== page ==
During the Gold Rush of 1849, 500 Chinese adventurers came to Northern California to make their fortunes.
Today, 41 young Chinese fortune-hunters have staked claims in Sacramento to cash in on the new gold rush -- the multibillion-dollar trade between California and China.
They've landed at the Drexel Center for Graduate Studies in Old Sacramento, which offers a master's of science in finance.
Each one is paying $54,500 for the 18-month program, which also hooks them up to internships with local agencies and companies including CalPERS, SMUD, Pride Industries of Roseville, the River Cats and The Bee.
The Chinese -- the only daytime students at Drexel -- are part of the boom in international students flocking to U.S. schools in recent years. More than 157,000 Chinese students attend U.S. high schools, colleges and universities, according to the Institute of International Education.
Several of the students said they selected Drexel because its master's in finance program accepts applicants straight out of college with no business experience, unlike most MBA programs.
Drexel was founded in Philadelphia in 1891 by Anthony Joseph Drexel, who joined his father's banking business at 13, and helped develop Wall Street.
Drexel now collaborates with research programs in Israel and Shanghai, China, and opened its Sacramento Center for Graduate Studies in 2009, said Drexel Associate Vice Provost Sandy Kirschenmann.
"In Sacramento, we have almost exclusively students from China who've heard about us through word of mouth," Kirschenmann said. "We're fascinated by the number of students who have eagerly stepped up to internship opportunities."
At SMUD, "they will learn how a utility works in a world increasingly concerned with green energy," Kirschenmann said. "We believe your education should lead to employment."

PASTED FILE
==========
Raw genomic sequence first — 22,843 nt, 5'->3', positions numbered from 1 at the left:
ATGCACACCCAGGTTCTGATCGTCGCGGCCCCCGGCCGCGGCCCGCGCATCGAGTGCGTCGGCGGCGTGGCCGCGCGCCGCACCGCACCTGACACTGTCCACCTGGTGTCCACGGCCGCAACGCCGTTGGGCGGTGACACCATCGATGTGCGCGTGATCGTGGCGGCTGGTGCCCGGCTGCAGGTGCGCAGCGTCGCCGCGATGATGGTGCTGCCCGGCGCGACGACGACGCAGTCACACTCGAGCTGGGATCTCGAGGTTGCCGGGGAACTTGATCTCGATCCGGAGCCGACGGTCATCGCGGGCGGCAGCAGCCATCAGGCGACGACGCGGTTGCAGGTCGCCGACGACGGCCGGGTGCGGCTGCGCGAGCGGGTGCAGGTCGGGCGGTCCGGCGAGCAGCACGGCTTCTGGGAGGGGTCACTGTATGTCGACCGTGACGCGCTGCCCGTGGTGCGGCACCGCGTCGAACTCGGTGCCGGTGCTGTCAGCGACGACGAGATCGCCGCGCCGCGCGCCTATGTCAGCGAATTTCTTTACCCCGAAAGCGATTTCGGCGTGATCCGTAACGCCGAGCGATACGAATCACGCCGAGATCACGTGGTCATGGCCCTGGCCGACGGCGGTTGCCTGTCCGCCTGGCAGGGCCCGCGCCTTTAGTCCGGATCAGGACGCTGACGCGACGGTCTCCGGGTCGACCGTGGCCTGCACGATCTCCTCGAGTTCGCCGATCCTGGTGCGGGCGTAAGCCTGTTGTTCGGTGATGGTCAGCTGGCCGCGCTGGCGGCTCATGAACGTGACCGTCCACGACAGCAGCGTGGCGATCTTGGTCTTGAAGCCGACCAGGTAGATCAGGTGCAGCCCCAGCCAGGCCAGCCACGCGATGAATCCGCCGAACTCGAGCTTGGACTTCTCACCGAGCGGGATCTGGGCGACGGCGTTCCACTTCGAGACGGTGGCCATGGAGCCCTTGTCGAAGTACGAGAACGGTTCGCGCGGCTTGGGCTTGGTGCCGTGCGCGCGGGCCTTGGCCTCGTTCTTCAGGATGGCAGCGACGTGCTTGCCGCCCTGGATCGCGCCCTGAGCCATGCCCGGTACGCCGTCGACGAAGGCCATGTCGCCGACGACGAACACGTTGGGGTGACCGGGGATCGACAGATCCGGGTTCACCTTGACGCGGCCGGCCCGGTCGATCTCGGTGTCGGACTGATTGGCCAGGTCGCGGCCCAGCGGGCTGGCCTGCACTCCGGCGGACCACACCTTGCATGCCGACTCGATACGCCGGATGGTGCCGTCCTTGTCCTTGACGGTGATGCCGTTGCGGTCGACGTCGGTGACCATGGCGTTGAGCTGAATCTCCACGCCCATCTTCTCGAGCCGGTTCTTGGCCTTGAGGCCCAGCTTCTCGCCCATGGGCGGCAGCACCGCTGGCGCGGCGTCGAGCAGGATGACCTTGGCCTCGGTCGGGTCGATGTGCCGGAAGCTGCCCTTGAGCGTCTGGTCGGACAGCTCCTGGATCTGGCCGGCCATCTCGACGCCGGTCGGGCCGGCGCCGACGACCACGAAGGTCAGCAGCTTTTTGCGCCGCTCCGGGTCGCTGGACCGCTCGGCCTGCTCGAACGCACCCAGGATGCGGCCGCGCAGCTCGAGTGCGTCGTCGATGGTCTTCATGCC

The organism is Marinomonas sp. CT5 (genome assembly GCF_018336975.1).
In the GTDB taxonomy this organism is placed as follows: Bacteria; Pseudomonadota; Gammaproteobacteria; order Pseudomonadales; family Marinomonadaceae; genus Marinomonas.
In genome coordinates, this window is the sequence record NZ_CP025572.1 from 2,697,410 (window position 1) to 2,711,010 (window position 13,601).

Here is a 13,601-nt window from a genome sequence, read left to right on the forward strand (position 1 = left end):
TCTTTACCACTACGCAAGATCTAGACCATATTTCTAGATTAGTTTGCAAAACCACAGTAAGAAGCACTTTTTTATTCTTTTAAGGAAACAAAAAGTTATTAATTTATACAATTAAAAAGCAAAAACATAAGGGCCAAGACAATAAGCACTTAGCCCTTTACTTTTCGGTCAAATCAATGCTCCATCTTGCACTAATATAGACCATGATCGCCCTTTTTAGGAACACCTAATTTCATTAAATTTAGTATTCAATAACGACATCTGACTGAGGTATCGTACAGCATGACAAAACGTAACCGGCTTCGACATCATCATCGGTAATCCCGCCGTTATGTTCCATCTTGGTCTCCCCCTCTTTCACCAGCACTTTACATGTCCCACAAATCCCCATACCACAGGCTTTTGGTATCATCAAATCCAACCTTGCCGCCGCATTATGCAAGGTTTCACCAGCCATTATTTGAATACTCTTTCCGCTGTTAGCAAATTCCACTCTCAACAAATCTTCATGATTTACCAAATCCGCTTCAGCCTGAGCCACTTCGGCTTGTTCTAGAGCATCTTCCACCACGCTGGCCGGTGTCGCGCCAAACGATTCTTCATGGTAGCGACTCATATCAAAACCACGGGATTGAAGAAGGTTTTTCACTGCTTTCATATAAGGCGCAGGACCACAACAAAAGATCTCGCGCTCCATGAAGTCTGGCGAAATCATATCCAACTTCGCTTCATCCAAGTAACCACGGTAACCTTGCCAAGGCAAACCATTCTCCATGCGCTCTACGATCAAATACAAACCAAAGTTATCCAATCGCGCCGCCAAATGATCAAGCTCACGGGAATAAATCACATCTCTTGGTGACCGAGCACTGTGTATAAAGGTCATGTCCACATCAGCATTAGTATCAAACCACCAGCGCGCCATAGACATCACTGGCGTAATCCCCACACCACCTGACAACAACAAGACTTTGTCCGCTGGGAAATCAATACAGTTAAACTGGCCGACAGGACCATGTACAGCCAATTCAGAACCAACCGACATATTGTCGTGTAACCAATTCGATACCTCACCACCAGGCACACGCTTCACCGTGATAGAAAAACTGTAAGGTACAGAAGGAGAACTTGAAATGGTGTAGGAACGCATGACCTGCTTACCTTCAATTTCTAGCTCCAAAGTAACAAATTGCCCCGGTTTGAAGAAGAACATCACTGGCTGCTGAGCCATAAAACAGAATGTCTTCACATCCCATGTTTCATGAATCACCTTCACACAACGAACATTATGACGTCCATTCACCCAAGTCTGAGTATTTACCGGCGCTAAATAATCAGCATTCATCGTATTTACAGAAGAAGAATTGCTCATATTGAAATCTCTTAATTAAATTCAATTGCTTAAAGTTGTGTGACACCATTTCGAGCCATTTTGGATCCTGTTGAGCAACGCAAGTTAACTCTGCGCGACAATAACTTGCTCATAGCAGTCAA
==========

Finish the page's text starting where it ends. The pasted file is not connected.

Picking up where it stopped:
This hands-on approach impressed Eric Zichao Wang, 24, from Shandong province, who picked Drexel over four other American universities.
"I get much more chance to interact with professors and students and express myself in class than I did in China," said Wang.
The students are products of China's fast-growing middle class. Wang's father is a high school headmaster and his mother is a manager for an insurance company.
While some Chinese students come to California to relax and enjoy the weather and their lives away from home, "most of us are hardworking," said Wang, who blows off steam by playing pickup basketball at Roosevelt Park at Ninth and Q streets. "We work hard, play hard and are the lucky generation who have the opportunity to come here and see the world."
Wang plans to become a financial analyst advising companies on risk management. He said Americans think China is "nothing but factories -- we have everything America has."
He and other Chinese students say they are invested in the economic future of the United States. Chinese investors hold about $1.2 trillion in U.S. government debt.
"Some of us are uncomfortable that China's loaned so much money to the U.S. and other nations, instead of helping our own people living in poverty," he said.